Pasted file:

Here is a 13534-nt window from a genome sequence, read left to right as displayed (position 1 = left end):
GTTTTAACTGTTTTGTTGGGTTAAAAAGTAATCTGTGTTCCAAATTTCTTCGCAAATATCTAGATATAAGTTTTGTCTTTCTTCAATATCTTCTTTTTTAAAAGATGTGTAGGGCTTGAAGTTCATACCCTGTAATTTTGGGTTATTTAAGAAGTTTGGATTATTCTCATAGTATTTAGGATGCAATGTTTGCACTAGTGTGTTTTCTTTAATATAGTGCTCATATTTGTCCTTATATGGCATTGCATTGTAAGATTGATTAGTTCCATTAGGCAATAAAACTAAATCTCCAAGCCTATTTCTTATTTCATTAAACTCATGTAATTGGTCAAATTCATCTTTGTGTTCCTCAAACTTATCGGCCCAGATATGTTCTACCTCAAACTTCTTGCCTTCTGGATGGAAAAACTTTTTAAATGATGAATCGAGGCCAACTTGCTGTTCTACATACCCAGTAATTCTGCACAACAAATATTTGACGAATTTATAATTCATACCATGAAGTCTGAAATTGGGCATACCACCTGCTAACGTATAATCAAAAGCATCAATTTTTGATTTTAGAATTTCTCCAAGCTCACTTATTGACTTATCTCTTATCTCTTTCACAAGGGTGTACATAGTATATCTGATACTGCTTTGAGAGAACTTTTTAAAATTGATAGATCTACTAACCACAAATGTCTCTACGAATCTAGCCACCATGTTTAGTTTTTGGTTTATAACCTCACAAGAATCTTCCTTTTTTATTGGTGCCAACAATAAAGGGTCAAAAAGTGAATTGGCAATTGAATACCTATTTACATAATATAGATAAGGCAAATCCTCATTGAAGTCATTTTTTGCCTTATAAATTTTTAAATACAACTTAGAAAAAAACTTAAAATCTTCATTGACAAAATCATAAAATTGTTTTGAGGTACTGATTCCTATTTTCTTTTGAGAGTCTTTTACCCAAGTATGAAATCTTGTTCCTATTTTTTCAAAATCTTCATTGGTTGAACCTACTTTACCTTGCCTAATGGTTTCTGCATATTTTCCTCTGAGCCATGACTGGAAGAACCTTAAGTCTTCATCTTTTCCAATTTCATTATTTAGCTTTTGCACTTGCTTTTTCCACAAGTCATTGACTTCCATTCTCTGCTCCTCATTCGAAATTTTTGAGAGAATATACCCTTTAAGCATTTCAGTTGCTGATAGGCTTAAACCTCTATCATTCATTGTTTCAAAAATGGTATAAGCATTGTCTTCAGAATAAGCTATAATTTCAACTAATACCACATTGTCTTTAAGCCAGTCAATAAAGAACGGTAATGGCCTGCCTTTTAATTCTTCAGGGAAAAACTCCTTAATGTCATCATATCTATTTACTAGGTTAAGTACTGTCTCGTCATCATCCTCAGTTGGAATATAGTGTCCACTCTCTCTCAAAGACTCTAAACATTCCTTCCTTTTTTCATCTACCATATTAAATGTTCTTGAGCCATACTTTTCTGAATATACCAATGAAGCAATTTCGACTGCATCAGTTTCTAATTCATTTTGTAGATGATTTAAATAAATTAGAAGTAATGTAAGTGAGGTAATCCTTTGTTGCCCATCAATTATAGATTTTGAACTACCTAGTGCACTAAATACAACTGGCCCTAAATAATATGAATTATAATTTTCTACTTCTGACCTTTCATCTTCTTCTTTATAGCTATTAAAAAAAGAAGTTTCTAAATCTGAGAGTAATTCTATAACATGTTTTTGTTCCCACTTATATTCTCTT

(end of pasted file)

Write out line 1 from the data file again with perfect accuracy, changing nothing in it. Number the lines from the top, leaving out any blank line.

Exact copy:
Here is a 13534-nt window from a genome sequence, read left to right as displayed (position 1 = left end):